18, 1972. Mr. Vorhauer filed a notice of appeal of Chief Judge Lord's order two days later on November 20, 1972, but this was dismissed by the Court of Appeals as untimely. Plaintiff filed a motion in that court for reconsideration of the dismissal of his appeal and for a stay of Chief Judge Lord's order, but those were also denied, the Court of Appeals noting that the property had already been destroyed and that Mr. Vorhauer might have a remedy in the district court. Thereafter, plaintiffs instituted the instant suit.
II. The Claim Against the Individual Agents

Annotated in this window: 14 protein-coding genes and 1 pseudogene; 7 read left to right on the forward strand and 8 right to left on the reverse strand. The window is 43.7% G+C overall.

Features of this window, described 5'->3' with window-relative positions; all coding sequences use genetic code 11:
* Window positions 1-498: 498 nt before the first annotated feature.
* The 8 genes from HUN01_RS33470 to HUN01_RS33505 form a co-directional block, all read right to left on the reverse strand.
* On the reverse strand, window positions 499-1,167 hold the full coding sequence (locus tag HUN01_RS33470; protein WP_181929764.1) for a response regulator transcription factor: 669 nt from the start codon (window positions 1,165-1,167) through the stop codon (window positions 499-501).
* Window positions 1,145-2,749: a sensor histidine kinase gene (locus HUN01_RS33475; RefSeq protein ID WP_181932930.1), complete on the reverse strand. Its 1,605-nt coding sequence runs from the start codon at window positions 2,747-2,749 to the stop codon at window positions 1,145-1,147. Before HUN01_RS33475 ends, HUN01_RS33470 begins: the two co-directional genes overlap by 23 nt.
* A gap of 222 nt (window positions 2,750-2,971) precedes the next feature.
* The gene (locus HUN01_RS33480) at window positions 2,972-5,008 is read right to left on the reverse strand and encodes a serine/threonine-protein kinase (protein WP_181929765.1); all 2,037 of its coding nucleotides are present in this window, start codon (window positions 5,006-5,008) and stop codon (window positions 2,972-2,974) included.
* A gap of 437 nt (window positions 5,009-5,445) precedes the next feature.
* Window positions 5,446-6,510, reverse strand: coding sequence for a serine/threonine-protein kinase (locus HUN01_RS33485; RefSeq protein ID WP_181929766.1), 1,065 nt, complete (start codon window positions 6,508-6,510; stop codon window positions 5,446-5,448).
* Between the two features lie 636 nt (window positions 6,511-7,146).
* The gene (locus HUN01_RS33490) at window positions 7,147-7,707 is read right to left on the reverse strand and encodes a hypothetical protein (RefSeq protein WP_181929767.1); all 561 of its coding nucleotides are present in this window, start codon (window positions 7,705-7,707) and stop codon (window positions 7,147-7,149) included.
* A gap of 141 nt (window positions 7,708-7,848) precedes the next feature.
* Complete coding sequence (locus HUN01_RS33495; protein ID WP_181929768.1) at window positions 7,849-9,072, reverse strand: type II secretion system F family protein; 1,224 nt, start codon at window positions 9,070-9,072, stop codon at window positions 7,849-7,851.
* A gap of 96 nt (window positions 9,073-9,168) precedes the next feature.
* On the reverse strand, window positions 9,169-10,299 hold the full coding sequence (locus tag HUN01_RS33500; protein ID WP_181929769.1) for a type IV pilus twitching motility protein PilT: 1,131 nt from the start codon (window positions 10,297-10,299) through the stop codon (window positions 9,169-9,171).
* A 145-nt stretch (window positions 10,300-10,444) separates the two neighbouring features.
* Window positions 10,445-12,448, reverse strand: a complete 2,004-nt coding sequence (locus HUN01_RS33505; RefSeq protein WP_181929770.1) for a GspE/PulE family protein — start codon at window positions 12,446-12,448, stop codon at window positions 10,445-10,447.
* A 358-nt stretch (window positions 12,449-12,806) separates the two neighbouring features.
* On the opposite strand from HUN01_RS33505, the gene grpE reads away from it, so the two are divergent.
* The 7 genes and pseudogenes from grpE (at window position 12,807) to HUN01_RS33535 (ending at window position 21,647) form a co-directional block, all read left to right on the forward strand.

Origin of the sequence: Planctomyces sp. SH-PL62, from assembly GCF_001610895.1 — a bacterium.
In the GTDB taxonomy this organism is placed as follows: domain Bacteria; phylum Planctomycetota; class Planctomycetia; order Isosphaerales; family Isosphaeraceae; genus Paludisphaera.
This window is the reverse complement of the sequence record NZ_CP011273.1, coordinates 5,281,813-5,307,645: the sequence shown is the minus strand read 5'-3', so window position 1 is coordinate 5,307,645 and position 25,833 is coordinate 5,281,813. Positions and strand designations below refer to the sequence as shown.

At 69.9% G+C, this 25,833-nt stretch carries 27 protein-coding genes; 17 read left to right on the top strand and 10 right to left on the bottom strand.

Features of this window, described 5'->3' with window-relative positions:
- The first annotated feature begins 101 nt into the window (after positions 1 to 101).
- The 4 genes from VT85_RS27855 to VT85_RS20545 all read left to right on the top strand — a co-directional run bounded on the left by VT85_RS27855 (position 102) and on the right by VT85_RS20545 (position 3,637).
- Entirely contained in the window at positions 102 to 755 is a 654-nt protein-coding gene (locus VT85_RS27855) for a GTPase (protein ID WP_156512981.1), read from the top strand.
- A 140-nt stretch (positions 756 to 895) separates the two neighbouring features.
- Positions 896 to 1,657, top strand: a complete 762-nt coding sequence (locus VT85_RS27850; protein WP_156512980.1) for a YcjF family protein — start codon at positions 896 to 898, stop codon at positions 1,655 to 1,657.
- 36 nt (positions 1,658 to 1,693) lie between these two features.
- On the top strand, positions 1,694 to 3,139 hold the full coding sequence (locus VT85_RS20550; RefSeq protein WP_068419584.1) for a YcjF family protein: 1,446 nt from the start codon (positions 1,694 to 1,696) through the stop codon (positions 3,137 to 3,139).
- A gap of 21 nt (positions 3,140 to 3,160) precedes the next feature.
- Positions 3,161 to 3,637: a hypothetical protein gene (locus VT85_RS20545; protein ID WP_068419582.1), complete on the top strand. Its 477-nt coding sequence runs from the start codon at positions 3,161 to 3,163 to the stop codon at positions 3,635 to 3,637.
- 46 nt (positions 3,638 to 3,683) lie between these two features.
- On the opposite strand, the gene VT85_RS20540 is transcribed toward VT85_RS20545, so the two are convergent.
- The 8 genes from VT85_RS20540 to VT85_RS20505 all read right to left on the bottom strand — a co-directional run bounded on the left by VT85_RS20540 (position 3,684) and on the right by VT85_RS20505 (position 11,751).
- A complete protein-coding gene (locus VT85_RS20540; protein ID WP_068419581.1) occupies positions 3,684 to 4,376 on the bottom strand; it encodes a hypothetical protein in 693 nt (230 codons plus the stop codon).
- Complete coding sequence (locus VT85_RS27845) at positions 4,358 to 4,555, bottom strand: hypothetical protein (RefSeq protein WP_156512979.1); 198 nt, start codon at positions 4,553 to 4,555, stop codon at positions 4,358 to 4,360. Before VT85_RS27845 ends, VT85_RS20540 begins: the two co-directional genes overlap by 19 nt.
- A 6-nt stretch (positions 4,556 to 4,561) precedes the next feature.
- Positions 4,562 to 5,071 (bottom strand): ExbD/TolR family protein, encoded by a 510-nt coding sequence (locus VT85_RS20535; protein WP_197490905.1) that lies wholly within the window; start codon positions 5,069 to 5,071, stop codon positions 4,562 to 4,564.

The substantive basis for recovery against the FBI agents is Bivens v. Six Unknown Named Agents, 403 U.S. 388, 91 S. Ct. 1999, 29 L. Ed. 2d 619 (1971), which allows damage actions to be brought against federal officers for violations of fourth amendment rights. As noted earlier, jurisdiction for this claim is founded upon 28 U.S.C. § 1331, which requires the amount in controversy to be over $10,000. After careful consideration of the entire record in this case, I conclude that plaintiffs' claim against the FBI agents must be dismissed for failure to satisfy this jurisdictional amount. In reaching this result, I am not unmindful of the solicitous attitude which courts have taken in placing a "value" on the deprivation of constitutional rights. See generally 14 C. Wright, A. Miller and E. Cooper, Federal Practice and Procedure § 3709 (1976). Nonetheless, in the unique circumstances of this case I am convinced to a legal certainty that plaintiffs have not sustained injury equal to or greater than $10,000. See St. Paul Mercury Indemnity Company v. Red Cab Company, 303 U.S. 283, 58 S. Ct. 586, 82 L. Ed. 845 (1938).